With Christmas and the New Year over the Flinders Island summer fishing season is now in full swing.
All the warmer water visitors are arriving or on their way following the East Australian Current as it passes the island shoreline. This brings in the yellowtail kingfish to settle on the outer reefs and the tuna and mako sharks along the continental slope.
First to arrive are albacore with early catches in late December, followed by the larger yellowfin tuna as the water temperature passes 18C. Trolling usually achieves the best results early in the season with green and yellow lures being particularly effective.
Later on as the larger fish settle more consistently cubing can be effective, with the advantage of bringing in makos on the cube trail.
For the offshore deepwater angler the striped trumpeter spring season has been excellent and while perhaps a little slower in the summer, there will be good fish to be had and in settled weather we can expect blue eye in 450m of water in good numbers.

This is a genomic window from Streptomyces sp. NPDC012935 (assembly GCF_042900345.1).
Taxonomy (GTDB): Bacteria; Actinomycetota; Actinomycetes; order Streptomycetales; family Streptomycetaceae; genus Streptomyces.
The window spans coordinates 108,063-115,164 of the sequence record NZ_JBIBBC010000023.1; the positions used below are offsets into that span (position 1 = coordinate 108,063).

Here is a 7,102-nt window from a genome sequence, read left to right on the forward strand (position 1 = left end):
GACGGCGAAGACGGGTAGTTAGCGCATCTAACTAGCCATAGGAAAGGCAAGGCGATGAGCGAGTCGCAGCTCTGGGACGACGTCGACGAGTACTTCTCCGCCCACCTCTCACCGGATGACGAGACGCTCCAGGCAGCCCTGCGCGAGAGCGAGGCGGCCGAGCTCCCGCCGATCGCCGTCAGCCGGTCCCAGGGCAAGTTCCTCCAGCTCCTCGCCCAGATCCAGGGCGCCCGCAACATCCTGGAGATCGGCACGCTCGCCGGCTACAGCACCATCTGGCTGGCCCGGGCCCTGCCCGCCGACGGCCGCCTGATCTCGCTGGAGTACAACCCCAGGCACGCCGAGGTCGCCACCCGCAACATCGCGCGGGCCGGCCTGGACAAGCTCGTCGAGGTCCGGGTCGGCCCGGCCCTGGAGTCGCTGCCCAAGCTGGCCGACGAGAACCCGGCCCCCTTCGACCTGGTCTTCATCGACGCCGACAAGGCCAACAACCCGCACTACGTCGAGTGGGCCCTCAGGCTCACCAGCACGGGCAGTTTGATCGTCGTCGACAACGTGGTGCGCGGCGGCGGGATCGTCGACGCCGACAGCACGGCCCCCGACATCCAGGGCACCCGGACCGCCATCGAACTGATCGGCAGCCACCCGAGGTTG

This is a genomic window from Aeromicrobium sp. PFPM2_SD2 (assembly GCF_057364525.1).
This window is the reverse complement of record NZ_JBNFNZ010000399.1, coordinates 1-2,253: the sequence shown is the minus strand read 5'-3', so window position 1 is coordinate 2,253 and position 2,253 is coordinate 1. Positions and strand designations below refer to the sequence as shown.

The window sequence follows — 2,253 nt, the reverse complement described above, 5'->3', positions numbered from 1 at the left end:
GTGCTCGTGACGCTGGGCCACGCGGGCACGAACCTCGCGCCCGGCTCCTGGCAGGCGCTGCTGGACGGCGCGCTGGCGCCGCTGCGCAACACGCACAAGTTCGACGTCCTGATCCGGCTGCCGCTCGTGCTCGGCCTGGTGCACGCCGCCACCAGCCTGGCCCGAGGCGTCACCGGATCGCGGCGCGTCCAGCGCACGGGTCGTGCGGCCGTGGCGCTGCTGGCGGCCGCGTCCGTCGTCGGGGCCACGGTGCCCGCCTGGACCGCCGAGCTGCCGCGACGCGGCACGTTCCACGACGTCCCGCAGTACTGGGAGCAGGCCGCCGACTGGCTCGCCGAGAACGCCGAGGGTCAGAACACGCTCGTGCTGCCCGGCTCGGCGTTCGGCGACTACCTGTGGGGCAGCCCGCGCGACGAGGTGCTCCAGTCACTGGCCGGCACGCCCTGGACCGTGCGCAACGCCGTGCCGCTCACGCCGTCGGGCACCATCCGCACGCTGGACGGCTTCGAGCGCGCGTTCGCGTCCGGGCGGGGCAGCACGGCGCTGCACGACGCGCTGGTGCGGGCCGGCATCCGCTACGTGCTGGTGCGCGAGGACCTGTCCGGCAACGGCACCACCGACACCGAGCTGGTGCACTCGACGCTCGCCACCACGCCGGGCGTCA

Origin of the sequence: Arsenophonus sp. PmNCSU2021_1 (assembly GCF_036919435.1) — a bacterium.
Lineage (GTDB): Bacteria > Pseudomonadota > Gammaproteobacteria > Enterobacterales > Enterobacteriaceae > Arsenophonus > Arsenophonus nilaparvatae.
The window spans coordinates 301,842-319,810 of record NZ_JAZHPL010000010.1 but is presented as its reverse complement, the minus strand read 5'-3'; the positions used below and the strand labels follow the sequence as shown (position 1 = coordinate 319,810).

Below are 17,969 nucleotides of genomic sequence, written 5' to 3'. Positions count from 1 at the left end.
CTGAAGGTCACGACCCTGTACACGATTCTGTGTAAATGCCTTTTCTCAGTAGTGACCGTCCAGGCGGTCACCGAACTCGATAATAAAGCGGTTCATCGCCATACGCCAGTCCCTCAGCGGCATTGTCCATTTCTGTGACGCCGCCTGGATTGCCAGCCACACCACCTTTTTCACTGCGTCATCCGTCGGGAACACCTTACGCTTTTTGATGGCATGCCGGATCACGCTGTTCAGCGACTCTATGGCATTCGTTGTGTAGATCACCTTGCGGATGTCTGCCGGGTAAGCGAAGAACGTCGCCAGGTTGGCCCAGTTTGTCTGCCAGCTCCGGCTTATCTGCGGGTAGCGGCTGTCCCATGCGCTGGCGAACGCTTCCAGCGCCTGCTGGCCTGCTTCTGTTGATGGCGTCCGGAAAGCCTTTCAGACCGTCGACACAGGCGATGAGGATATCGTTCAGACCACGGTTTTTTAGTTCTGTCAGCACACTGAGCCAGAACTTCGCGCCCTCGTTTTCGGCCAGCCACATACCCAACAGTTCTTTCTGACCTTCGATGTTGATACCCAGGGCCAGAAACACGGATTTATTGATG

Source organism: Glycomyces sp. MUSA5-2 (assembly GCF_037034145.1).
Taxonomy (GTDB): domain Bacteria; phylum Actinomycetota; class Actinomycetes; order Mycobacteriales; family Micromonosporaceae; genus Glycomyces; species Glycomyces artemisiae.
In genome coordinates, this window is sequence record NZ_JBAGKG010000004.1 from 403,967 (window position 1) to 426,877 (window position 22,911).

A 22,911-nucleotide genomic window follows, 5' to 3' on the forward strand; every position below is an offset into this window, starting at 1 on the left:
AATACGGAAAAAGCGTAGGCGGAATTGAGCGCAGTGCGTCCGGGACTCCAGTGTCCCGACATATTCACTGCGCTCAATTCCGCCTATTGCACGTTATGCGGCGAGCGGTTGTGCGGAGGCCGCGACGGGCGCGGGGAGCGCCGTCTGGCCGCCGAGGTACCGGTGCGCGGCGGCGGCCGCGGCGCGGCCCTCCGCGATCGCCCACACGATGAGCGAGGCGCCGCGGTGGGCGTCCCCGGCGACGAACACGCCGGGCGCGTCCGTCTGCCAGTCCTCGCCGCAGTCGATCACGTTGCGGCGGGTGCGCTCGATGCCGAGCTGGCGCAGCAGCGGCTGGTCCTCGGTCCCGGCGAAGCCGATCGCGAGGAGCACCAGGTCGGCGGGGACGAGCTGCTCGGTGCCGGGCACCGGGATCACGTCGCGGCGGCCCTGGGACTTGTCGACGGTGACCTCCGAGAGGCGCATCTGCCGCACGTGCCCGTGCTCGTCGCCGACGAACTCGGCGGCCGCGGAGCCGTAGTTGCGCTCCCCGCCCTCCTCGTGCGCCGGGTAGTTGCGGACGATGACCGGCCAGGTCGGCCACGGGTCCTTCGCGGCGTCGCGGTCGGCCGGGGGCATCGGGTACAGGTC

Inshore the yellowtail kingfish lurk on the outer reefs of both the east and west side of the island and jigging or a floated squid can bring on some superb fishing.
For those looking for snapper, the smaller fish have arrived and March/April is usually the best time for the bigger fish. Late evening and early morning seem to be the best times.
On the beaches with the high light levels of summer, fishing is best in the late afternoon and good flathead are being taken off Camerons Inlet and the Patriarch Inlet. Plenty of salmon as well at the time of writing although these might get less as they tend to move off the beaches and onto the outer reefs for the summer.
Finally, whilst little to do with fishing on Flinders Island, I was fortunate enough in October to make a return visit to Oman and the United Arab Emirates after a lapse of some 43 years.
The UAE borders both the Arabian Gulf and the NW Indian Ocean, and Oman the Indian Ocean, and as such the residents have always enjoyed excellent seafood from these waters.
A visit to the fish markets in both countries showed off a huge range of local fish many of which were very recognisable as the same as our fish: longtail and yellowfin tuna, trevally, dolphin fish and many others.
One local fish that stood out as exceptional to eat was the hamour, if any readers visit that part of the world I can thoroughly recommend it.
The fish market in Abu Dhabi.